Hey there, time traveller!
This article was published 12/7/2013 (1170 days ago), so information in it may no longer be current.
Canadians have been extremely diligent in paying off their mortgages as quickly as possible, generally in about two-thirds of the original intended time period.
In a recent report by the Canadian Association of Accredited Mortgage Professionals (CAAMP) for mortgages completed from 2010 to 2013, it was found that the actual average amortization length was 11.7 years, compared to an original average term of 17.9 years.
Despite the propensity of Canadians to be cautious in their spending habits, over the same period of time the federal government has reduced amortization periods from 40 years to 25 years.
CAAMP argues that Ottawa's changes have caused a 15-per-cent decline in new-home starts, which in turn has had a negative impact on jobs and the economy. They also argue that the resale business has suffered from this reduced amortization period.
The association's primary concern is with the first-time buyer who, given all of the other costs associated with buying that first home, is having trouble getting into the market. Their recommendation is to allow first-time buyers a 30-year period if they financially qualify for 25.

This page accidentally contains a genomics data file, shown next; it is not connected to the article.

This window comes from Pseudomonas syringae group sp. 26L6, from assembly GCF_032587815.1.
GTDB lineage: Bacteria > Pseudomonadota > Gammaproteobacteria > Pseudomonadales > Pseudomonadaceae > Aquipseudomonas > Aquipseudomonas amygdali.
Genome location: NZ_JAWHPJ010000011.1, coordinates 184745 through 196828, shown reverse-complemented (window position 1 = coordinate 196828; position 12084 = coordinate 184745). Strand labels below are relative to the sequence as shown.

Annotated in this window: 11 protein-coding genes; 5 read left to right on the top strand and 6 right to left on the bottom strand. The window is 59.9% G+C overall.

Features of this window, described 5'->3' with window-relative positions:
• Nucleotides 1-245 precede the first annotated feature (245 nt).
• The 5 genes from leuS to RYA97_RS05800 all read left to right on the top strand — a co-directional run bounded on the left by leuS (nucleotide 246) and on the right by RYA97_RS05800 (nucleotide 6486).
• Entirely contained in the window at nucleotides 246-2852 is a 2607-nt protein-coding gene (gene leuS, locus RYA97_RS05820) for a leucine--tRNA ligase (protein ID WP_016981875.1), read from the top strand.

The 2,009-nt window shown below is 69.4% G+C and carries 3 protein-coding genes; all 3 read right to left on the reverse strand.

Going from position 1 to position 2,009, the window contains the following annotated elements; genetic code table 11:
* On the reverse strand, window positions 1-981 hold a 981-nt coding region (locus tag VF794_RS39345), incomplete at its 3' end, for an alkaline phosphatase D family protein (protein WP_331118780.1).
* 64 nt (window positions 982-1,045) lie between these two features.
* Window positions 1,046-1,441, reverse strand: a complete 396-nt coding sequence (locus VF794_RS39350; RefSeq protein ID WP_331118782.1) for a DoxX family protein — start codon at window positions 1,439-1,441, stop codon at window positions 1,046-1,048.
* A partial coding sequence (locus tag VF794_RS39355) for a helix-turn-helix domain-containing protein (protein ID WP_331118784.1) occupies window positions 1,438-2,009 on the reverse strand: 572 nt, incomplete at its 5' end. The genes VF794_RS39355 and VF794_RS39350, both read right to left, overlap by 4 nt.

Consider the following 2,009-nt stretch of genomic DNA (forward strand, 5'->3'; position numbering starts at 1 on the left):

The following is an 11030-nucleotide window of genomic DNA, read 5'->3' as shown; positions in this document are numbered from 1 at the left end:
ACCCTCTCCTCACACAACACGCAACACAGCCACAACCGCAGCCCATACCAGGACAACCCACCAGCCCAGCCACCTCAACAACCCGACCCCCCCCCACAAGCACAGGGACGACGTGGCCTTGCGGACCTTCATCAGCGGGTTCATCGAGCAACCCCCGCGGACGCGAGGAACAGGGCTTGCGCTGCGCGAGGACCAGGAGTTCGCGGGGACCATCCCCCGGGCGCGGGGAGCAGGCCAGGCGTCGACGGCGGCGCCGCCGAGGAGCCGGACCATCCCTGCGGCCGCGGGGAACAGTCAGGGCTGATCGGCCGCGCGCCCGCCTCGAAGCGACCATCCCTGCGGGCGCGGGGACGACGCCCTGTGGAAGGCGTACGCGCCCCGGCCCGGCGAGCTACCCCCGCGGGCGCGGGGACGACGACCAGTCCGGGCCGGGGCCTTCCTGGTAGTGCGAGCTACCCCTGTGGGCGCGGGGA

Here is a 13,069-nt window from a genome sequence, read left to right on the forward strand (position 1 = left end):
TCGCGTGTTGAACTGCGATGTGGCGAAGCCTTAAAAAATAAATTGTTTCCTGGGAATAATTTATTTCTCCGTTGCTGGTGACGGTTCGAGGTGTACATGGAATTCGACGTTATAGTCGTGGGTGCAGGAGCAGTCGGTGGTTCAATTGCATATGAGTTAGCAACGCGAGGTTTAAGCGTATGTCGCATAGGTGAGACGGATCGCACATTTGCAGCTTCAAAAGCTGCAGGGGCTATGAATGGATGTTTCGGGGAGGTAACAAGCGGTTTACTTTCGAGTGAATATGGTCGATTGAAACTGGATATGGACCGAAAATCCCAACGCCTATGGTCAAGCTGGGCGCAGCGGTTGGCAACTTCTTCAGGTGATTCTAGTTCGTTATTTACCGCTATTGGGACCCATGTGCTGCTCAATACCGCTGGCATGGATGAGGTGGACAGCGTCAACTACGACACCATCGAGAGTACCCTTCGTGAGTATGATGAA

Such a move would permit a better cash-flow situation for the buyers over the length of the payment period. As first-time buyers complete renovations, purchase furniture and appliances and cover other expenses associated with owning a first home, they could then concentrate on paying off their mortgages more quickly.
Surveys over the past two years have shown that 48 per cent of Canadians intend to buy a property in the next five years. New-home buyers may concentrate on amenities for the home over that initial mortgage period, so any change to rates after the current period concludes will not result in any financial hardship.
The Canadian Home Builders Association shares the concerns of CAAMP regarding the reduced amortization period. The CHBA feels that the proven performance of Canadians in managing debt, the superiority of our financial institutions in qualifying buyers and the traditionally low default rate of buyers justifies a review of the current amortization period with an eye towards reinstatement of the 30-year mortgage within the next few years.
Mike Moore is president of the Manitoba Home Builders' Association.